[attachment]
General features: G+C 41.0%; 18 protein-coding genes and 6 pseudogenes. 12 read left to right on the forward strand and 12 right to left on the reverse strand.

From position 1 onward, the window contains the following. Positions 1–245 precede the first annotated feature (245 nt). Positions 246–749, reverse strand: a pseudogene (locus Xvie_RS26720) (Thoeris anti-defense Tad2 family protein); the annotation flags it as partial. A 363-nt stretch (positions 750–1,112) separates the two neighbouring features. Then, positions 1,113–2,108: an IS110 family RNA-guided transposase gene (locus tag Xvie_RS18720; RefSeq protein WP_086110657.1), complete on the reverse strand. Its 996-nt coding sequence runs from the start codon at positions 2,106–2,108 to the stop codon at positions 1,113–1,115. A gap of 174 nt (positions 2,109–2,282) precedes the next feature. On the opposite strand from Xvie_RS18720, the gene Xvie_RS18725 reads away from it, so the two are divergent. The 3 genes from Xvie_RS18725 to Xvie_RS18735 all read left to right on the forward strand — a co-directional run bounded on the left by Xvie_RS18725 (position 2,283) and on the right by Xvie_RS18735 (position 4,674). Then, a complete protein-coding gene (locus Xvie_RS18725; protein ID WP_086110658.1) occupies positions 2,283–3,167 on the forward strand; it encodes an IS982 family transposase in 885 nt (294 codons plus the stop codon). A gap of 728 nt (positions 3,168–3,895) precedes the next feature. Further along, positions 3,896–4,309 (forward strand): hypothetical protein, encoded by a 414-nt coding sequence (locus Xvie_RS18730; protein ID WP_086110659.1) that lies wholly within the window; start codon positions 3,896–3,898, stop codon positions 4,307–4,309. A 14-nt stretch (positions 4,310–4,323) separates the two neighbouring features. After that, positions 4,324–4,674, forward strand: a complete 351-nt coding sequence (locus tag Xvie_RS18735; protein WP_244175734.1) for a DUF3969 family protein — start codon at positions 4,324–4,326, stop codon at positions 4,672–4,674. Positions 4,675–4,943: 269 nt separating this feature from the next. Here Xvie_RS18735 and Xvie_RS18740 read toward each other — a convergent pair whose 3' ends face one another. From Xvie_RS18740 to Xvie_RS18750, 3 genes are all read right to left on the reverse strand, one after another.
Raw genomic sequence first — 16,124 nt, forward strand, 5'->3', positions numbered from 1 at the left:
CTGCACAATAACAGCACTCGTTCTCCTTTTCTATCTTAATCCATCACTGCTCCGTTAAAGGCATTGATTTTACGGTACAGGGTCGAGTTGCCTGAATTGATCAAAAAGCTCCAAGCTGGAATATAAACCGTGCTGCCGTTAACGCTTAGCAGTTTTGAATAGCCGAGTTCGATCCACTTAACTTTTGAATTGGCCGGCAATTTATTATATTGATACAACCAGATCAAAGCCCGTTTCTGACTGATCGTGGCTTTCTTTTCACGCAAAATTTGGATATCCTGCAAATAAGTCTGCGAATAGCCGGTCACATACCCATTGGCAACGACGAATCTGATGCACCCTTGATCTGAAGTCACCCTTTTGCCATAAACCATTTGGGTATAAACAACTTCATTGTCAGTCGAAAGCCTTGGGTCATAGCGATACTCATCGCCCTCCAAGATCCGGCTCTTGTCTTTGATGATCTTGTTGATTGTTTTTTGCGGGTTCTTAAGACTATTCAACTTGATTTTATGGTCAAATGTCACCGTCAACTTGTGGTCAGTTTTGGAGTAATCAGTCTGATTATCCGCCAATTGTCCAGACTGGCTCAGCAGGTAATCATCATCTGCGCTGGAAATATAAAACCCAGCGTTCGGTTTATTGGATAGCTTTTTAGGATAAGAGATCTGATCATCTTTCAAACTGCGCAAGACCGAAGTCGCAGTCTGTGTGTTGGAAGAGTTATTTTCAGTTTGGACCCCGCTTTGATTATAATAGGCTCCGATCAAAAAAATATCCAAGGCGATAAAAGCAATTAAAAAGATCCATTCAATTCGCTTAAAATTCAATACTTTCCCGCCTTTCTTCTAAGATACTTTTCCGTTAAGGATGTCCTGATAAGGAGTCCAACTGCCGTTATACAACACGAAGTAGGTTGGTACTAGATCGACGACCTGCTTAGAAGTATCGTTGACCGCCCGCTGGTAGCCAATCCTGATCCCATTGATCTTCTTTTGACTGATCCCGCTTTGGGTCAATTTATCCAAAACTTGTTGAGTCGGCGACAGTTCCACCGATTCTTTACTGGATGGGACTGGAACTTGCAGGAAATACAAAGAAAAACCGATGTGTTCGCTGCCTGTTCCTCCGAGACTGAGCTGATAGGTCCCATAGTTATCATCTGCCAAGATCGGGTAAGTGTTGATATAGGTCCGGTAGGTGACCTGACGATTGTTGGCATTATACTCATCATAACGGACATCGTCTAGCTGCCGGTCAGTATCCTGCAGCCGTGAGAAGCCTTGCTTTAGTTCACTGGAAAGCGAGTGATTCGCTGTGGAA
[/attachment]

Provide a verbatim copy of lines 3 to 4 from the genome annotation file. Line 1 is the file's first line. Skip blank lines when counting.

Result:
Raw genomic sequence first — 16,124 nt, forward strand, 5'->3', positions numbered from 1 at the left:
CTGCACAATAACAGCACTCGTTCTCCTTTTCTATCTTAATCCATCACTGCTCCGTTAAAGGCATTGATTTTACGGTACAGGGTCGAGTTGCCTGAATTGATCAAAAAGCTCCAAGCTGGAATATAAACCGTGCTGCCGTTAACGCTTAGCAGTTTTGAATAGCCGAGTTCGATCCACTTAACTTTTGAATTGGCCGGCAATTTATTATATTGATACAACCAGATCAAAGCCCGTTTCTGACTGATCGTGGCTTTCTTTTCACGCAAAATTTGGATATCCTGCAAATAAGTCTGCGAATAGCCGGTCACATACCCATTGGCAACGACGAATCTGATGCACCCTTGATCTGAAGTCACCCTTTTGCCATAAACCATTTGGGTATAAACAACTTCATTGTCAGTCGAAAGCCTTGGGTCATAGCGATACTCATCGCCCTCCAAGATCCGGCTCTTGTCTTTGATGATCTTGTTGATTGTTTTTTGCGGGTTCTTAAGACTATTCAACTTGATTTTATGGTCAAATGTCACCGTCAACTTGTGGTCAGTTTTGGAGTAATCAGTCTGATTATCCGCCAATTGTCCAGACTGGCTCAGCAGGTAATCATCATCTGCGCTGGAAATATAAAACCCAGCGTTCGGTTTATTGGATAGCTTTTTAGGATAAGAGATCTGATCATCTTTCAAACTGCGCAAGACCGAAGTCGCAGTCTGTGTGTTGGAAGAGTTATTTTCAGTTTGGACCCCGCTTTGATTATAATAGGCTCCGATCAAAAAAATATCCAAGGCGATAAAAGCAATTAAAAAGATCCATTCAATTCGCTTAAAATTCAATACTTTCCCGCCTTTCTTCTAAGATACTTTTCCGTTAAGGATGTCCTGATAAGGAGTCCAACTGCCGTTATACAACACGAAGTAGGTTGGTACTAGATCGACGACCTGCTTAGAAGTATCGTTGACCGCCCGCTGGTAGCCAATCCTGATCCCATTGATCTTCTTTTGACTGATCCCGCTTTGGGTCAATTTATCCAAAACTTGTTGAGTCGGCGACAGTTCCACCGATTCTTTACTGGATGGGACTGGAACTTGCAGGAAATACAAAGAAAAACCGATGTGTTCGCTGCCTGTTCCTCCGAGACTGAGCTGATAGGTCCCATAGTTATCATCTGCCAAGATCGGGTAAGTGTTGATATAGGTCCGGTAGGTGACCTGACGATTGTTGGCATTATACTCATCATAACGGACATCGTCTAGCTGCCGGTCAGTATCCTGCAGCCGTGAGAAGCCTTGCTTTAGTTCACTGGAAAGCGAGTGATTCGCTGTGGAA